AD is a hard science fiction tabletop role-playing game created by Game Designers’ Traveller20 game (based on the d20 System). In , Mongoose Publishing released a AD setting sourcebook for their version of Traveller. Now, Mongoose Publishing has restructured and resurrected this classic game when it transitioned from Traveller to simply AD. And I saw some news about Mongoose releasing a new edition of AD itself, so I figured it might be time to pick up the core system again.
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Intended as a “harder” alternative to GDW’s earlier Traveller science fiction game, the first edition was titled Traveller: Originally, the game was conceived as a replacement for Travellermonngoose the same space-adventure theme with more contemporary influences instead of s and s Space Opera and more rigorous rules design.
The game was revived twice after GDW ceased publishing. It was first brought back in by QuikLink Interactive, as a supplement titled AD for the Traveller20 game based on the d20 System. The game setting follows on from that of GDW’s military role-playing game Twilight: In the intervening three centuries, mankind has rebuilt and returned to space.
A Space Elevator orbital interface has been constructed, connecting the city of Libreville, Gabon to a satellite in geosynchronous orbit. Also, practical means of faster-than-light FTL travel have been discovered, leading to the exploration and colonization of planets orbiting nearby stars.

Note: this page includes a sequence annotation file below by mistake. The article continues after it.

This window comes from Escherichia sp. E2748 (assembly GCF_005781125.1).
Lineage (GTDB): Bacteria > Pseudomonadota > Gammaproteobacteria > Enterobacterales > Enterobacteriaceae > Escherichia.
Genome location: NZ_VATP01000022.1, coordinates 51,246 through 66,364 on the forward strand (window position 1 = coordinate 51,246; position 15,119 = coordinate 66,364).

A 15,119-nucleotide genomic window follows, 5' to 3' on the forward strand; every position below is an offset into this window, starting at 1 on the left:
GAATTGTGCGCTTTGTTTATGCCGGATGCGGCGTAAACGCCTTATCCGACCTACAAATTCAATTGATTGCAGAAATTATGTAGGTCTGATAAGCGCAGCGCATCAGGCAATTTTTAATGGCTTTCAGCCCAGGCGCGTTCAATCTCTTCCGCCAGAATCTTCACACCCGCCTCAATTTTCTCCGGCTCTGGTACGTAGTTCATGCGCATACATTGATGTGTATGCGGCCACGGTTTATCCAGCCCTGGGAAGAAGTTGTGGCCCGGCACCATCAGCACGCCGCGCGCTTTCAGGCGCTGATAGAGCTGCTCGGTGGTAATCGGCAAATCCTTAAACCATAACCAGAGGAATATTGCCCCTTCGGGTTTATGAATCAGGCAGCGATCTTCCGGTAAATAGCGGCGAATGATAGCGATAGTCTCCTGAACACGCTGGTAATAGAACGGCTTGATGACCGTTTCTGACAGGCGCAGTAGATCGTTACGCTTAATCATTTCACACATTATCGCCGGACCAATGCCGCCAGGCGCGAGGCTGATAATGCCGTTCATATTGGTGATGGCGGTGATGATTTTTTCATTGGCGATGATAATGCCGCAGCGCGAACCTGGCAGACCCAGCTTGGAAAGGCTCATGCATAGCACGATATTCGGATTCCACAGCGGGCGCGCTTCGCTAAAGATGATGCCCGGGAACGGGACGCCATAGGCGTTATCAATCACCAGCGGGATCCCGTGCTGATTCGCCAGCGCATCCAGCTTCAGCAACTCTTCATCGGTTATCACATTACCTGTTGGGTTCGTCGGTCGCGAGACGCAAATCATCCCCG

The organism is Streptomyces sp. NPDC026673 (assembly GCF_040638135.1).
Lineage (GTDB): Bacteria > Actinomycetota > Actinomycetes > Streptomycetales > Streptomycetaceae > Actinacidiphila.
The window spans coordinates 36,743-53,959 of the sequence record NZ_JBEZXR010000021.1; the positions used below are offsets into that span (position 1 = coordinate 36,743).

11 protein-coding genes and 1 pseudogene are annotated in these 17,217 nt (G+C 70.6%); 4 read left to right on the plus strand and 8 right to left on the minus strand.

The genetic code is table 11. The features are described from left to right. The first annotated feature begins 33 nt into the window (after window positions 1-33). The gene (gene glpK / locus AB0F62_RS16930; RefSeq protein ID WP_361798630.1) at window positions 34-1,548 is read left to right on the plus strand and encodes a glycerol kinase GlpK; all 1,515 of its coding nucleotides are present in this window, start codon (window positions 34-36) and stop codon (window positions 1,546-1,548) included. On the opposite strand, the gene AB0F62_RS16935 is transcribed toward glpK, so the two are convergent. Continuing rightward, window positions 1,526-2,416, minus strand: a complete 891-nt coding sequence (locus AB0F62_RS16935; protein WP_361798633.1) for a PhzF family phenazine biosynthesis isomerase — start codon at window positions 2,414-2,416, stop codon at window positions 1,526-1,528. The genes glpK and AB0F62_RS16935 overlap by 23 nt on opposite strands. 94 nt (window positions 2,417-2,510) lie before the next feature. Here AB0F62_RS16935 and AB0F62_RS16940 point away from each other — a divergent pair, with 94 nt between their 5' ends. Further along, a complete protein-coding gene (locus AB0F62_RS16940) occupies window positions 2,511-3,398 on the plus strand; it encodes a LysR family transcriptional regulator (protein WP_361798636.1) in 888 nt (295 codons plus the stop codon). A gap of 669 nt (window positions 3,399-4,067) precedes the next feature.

The post- Westphalian nation-state remains dominant, and most space colonies are considered the territories of various nations back on Earth, resembling the European colonial era of the 18th and 19th century. The dominant power, both on Earth and in space, is Francerecently reorganized in as the Third French Empire, and incorporating mojgoose of Africa. France was able to survive the nuclear war relatively unscathed by abandoning its NATO allies and officially withdrawing from hostilities at the start of the Third World Warretaining enough assets and skilled people to develop a significant head-start in the race for postwar mongooe, political leverage, and technological development.
All of these control certain extrasolar planets themselves. There are three major lanes of explored space, called Arms, named after the nations which dominate them the French Arm, the American Arm, and the Chinese Arm. Lesser routes leading off the arms are called “Fingers”. It is still early in mankind’s expansion into space, and exploration has reached little beyond 40 light years from Earth. As of the time period of the game, each of the three Arms is saddled with a particular difficulty.
The French Arm is the route along which the alien Kafer are pushing an aggressive invasion into human space. The Chinese Arm is beset by an insurgent terrorist faction. The American Arm has reached a dead end, further expansion along it impossible under available technology. Mankind has met with several intelligent alien civilizations, all of which are decidedly strange and non-human, from the genetically-engineered Pentapods to the reflexively bellicose Kafers.